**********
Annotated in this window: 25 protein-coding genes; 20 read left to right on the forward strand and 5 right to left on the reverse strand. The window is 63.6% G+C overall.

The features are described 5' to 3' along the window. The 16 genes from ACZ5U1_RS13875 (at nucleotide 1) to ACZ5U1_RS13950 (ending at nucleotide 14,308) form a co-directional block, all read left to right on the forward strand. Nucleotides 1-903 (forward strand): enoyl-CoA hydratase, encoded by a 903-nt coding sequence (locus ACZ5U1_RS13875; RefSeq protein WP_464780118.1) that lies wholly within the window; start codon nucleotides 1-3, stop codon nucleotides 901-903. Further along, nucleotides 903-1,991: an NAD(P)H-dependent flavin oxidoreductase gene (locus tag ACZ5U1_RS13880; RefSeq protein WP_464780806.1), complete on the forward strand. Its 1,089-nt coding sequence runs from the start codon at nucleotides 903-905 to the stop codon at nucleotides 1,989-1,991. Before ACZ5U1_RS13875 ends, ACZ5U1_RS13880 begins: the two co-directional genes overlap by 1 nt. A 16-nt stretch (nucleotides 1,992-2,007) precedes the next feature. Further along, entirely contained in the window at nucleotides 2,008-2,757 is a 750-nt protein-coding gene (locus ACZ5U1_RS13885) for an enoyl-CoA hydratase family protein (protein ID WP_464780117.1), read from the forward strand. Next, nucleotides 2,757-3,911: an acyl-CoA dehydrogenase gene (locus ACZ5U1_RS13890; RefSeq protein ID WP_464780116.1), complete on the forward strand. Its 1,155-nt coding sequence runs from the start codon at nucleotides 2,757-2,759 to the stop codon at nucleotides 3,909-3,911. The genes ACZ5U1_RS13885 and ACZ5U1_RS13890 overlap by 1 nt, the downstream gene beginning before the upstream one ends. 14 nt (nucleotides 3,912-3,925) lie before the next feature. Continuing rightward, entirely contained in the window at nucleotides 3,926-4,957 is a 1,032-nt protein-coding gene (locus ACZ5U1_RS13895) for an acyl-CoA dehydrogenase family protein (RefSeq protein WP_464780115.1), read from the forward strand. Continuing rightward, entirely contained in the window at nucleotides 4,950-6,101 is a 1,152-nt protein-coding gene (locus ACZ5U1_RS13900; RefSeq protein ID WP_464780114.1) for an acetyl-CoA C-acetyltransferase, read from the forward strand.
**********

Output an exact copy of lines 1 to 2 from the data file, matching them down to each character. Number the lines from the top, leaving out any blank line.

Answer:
Annotated in this window: 25 protein-coding genes; 20 read left to right on the forward strand and 5 right to left on the reverse strand. The window is 63.6% G+C overall.

The features are described 5' to 3' along the window. The 16 genes from ACZ5U1_RS13875 (at nucleotide 1) to ACZ5U1_RS13950 (ending at nucleotide 14,308) form a co-directional block, all read left to right on the forward strand. Nucleotides 1-903 (forward strand): enoyl-CoA hydratase, encoded by a 903-nt coding sequence (locus ACZ5U1_RS13875; RefSeq protein WP_464780118.1) that lies wholly within the window; start codon nucleotides 1-3, stop codon nucleotides 901-903. Further along, nucleotides 903-1,991: an NAD(P)H-dependent flavin oxidoreductase gene (locus tag ACZ5U1_RS13880; RefSeq protein WP_464780806.1), complete on the forward strand. Its 1,089-nt coding sequence runs from the start codon at nucleotides 903-905 to the stop codon at nucleotides 1,989-1,991. Before ACZ5U1_RS13875 ends, ACZ5U1_RS13880 begins: the two co-directional genes overlap by 1 nt. A 16-nt stretch (nucleotides 1,992-2,007) precedes the next feature. Further along, entirely contained in the window at nucleotides 2,008-2,757 is a 750-nt protein-coding gene (locus ACZ5U1_RS13885) for an enoyl-CoA hydratase family protein (protein ID WP_464780117.1), read from the forward strand. Next, nucleotides 2,757-3,911: an acyl-CoA dehydrogenase gene (locus ACZ5U1_RS13890; RefSeq protein ID WP_464780116.1), complete on the forward strand. Its 1,155-nt coding sequence runs from the start codon at nucleotides 2,757-2,759 to the stop codon at nucleotides 3,909-3,911. The genes ACZ5U1_RS13885 and ACZ5U1_RS13890 overlap by 1 nt, the downstream gene beginning before the upstream one ends. 14 nt (nucleotides 3,912-3,925) lie before the next feature. Continuing rightward, entirely contained in the window at nucleotides 3,926-4,957 is a 1,032-nt protein-coding gene (locus ACZ5U1_RS13895) for an acyl-CoA dehydrogenase family protein (RefSeq protein WP_464780115.1), read from the forward strand. Continuing rightward, entirely contained in the window at nucleotides 4,950-6,101 is a 1,152-nt protein-coding gene (locus ACZ5U1_RS13900; RefSeq protein ID WP_464780114.1) for an acetyl-CoA C-acetyltransferase, read from the forward strand.